Julia’s work is considered contemporary impressionism. Impressionism is characterized by a concern with depicting the visual impression of the moment and capturing its energy, especially in terms of light and color. Essentially in impressionism, the artist omits some of the information of a scene with the intention of allowing the viewer’s brain to subconsciously fill in the blanks.
Thickness of paint—impasto—is another key element of impressionism and Julia’s work. “My work is as much about the interplay of paint and surface as it is the subject itself,” explains Julia.
When I paint, I think that what would satisfy me is to express what Bonnard said Renoir told him: make everything more beautiful. This partly means that a painting should contain a mystery, but not for mystery’s sake: a mystery that is essential to reality. -- Fairfield Porter.
Julia’s artwork is characterized by expressionistic use of color, gestural brushstrokes and exciting palette knife work. While her work falls under the broad category of impressionism, it also borrows key elements from expressionist painting.
Expressionist artists used certain colors to convey extreme emotions, and assigned arbitrary colors in their works; subjects were depicted in colors that had no natural relation to them. However, instead of illustrating anxieties and isolation as did the nineteenth century expressionists (think of Edvard Munch’s The Scream), Julia seeks to convey the opposite: joy, life and a deep sense of peace through her work.
One can speak poetry just by arranging colors well, just as one can say comforting things in music.--Vincent VanGogh
“My desire is to give narration to beauty that captivated my attention in the first place, and for my marks to reflect that vitality,” says Julia. “Beauty matters. It is necessary for life. It is not superfluous, not a luxury. Healthy living includes a regular practice of feasting upon beauty and goodness, meditating on it, showing gratitude for it. Creating art and gazing at it is good for the soul.”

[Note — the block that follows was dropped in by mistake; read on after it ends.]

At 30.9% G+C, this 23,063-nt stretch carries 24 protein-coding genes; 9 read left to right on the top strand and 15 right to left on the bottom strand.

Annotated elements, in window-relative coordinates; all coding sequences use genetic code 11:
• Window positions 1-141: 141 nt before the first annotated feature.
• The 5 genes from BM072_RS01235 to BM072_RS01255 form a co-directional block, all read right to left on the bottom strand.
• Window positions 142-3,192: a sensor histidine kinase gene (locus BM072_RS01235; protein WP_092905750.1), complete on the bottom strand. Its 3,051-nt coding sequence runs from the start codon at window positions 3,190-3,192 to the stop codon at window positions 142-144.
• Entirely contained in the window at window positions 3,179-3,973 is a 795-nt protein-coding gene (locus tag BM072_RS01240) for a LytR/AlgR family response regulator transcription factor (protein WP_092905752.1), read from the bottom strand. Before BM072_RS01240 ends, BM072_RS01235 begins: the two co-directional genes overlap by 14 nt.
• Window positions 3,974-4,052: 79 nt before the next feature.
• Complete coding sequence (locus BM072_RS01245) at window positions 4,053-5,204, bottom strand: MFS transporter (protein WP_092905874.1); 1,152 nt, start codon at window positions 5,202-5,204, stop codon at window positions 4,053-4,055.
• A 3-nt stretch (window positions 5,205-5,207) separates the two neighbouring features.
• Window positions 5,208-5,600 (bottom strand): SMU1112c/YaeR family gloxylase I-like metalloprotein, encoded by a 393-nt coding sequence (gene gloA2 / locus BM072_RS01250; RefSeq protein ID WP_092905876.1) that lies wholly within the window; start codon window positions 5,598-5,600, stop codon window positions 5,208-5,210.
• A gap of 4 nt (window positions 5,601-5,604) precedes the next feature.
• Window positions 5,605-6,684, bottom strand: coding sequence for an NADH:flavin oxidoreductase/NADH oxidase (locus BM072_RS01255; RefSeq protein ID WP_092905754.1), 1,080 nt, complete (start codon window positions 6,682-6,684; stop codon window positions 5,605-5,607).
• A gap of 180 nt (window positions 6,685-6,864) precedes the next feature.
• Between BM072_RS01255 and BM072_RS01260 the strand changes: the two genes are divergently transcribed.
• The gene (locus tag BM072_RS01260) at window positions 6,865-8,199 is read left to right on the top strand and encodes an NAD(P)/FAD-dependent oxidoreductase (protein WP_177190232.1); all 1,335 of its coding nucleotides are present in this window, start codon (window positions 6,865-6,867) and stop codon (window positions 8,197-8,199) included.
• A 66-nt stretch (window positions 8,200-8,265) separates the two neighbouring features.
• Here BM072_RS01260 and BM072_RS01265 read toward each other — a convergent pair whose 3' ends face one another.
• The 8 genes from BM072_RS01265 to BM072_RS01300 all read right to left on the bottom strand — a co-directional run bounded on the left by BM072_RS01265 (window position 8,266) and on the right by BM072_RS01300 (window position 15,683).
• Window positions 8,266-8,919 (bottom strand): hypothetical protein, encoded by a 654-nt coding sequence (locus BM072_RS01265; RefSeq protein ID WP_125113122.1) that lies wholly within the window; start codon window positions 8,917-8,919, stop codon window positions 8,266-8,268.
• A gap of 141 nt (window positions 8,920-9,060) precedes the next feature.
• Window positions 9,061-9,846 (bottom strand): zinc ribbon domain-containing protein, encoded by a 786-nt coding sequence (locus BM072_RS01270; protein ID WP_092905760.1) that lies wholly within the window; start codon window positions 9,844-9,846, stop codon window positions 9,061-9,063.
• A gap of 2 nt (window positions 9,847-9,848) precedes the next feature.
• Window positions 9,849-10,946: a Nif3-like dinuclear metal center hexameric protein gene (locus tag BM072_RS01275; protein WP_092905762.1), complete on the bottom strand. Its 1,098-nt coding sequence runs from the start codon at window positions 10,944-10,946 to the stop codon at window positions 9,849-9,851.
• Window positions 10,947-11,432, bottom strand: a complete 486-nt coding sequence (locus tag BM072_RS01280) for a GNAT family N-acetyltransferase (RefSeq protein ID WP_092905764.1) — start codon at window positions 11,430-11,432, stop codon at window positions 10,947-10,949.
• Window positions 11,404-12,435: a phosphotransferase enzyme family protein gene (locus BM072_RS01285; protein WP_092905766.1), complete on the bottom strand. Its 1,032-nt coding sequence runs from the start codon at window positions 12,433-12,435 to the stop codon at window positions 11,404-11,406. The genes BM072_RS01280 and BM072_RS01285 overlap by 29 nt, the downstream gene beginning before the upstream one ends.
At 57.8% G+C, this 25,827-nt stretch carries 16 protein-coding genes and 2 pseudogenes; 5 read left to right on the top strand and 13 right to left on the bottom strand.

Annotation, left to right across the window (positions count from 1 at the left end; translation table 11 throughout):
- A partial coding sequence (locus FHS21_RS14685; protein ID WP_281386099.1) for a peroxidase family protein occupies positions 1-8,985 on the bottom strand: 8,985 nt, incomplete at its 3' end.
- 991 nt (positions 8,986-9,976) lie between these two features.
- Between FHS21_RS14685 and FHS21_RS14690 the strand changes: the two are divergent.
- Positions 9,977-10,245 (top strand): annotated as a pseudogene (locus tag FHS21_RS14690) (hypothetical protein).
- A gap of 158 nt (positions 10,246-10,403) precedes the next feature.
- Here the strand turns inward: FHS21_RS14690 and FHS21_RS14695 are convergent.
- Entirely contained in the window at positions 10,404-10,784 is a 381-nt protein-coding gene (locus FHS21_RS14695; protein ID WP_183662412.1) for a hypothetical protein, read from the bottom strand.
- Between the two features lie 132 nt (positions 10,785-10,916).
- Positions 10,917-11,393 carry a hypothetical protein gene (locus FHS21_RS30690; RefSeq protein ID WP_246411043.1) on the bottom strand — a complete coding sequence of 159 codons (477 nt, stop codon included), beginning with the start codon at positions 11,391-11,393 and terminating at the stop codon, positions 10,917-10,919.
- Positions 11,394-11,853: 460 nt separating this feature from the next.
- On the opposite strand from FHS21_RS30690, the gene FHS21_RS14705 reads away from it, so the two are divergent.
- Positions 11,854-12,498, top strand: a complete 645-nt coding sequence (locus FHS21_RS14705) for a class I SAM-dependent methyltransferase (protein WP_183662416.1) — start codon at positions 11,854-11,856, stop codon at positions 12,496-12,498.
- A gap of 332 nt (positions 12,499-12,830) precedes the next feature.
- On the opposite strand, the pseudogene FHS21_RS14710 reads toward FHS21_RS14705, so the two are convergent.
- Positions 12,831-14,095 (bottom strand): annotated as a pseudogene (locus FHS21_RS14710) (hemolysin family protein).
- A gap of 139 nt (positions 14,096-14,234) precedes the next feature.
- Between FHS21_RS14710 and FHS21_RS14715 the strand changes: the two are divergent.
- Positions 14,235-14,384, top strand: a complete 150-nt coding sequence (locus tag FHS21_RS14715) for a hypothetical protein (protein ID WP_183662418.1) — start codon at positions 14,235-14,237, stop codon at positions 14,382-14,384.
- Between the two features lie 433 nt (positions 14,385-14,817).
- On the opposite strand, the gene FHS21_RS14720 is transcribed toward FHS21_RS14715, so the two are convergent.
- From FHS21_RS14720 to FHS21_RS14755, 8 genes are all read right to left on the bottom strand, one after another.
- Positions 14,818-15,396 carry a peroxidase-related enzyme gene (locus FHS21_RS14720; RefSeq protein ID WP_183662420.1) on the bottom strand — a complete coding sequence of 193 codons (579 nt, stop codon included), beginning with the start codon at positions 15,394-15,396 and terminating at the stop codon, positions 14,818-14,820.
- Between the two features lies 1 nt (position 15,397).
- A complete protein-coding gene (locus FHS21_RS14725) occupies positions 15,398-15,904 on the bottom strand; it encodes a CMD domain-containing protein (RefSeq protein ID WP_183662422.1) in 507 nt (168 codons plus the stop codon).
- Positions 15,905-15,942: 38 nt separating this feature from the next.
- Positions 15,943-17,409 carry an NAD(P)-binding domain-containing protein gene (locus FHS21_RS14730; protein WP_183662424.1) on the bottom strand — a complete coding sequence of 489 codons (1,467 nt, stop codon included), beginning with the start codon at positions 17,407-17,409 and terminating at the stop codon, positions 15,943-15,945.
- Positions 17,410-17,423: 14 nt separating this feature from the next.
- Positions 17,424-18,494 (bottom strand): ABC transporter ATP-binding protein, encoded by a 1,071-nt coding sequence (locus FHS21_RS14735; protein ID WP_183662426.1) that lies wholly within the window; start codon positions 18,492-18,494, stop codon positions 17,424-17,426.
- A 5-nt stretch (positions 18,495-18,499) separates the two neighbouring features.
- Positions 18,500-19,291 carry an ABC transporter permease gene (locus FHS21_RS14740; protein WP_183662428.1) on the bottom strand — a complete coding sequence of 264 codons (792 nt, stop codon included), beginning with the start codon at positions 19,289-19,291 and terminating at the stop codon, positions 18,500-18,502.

To be an artist is to believe in life. – Henry Moore
As a student at the University of North Carolina at Chapel Hill, Julia supplemented her journalism degree with drawing classes. There she discovered a love for figure drawing. Her main muses today are Julia and husband Bruce’s four teenage daughters Chandler, Lydia, Emma and Claire. And, fairly often, unsuspecting people in whatever landscape Julia is admiring also end up in her work.
People And Places
“My art exploration parallels my faith. There’s no end to the journey, but the reward is a wellspring of revelation that helps me know myself, the world, and my God more fully.”—Julia Chandler Lawing
Julia was continually recognized and awarded for her artistic talent throughout her school years. Born in Atlanta, Julia relocated to St. Simons Island, Georgia, with her family at age 12. The privilege of growing up in such a beautiful location marked her with an ever-insatiable desire for nature.
Julia earned a BA in Journalism at The University of North Carolina at Chapel Hill (’90), which she supplemented with drawing and art history courses. While employed at Savannah College of Art and Design, and later, the Charlotte Observer, she continued pursuing art through night classes in everything from stained glass and woodworking to ceramics and pastels. As a young mother, Julia's artistic outlets included creating artwork alongside her four daughters, teaching elementary art at their school, and docenting at the Cabarrus County Arts Council. She began oil painting in 2014 under the mentorship of nationally renowned artist and teacher, Andy Braitman.
Julia paints and resides in Concord, North Carolina, with her husband Bruce, four teenage daughters, and black Labrador Lincoln, who are constantly forgiving her for not having dinner ready on time, crowding the garage with canvases, and leaving traces of paint everywhere.
Julia recently received the immense honor of having her painting, “Where My Help Comes From”, selected for ArtPopCLT Class of 2018. Look for it starting in January on billboards and other public places in the Charlotte area.
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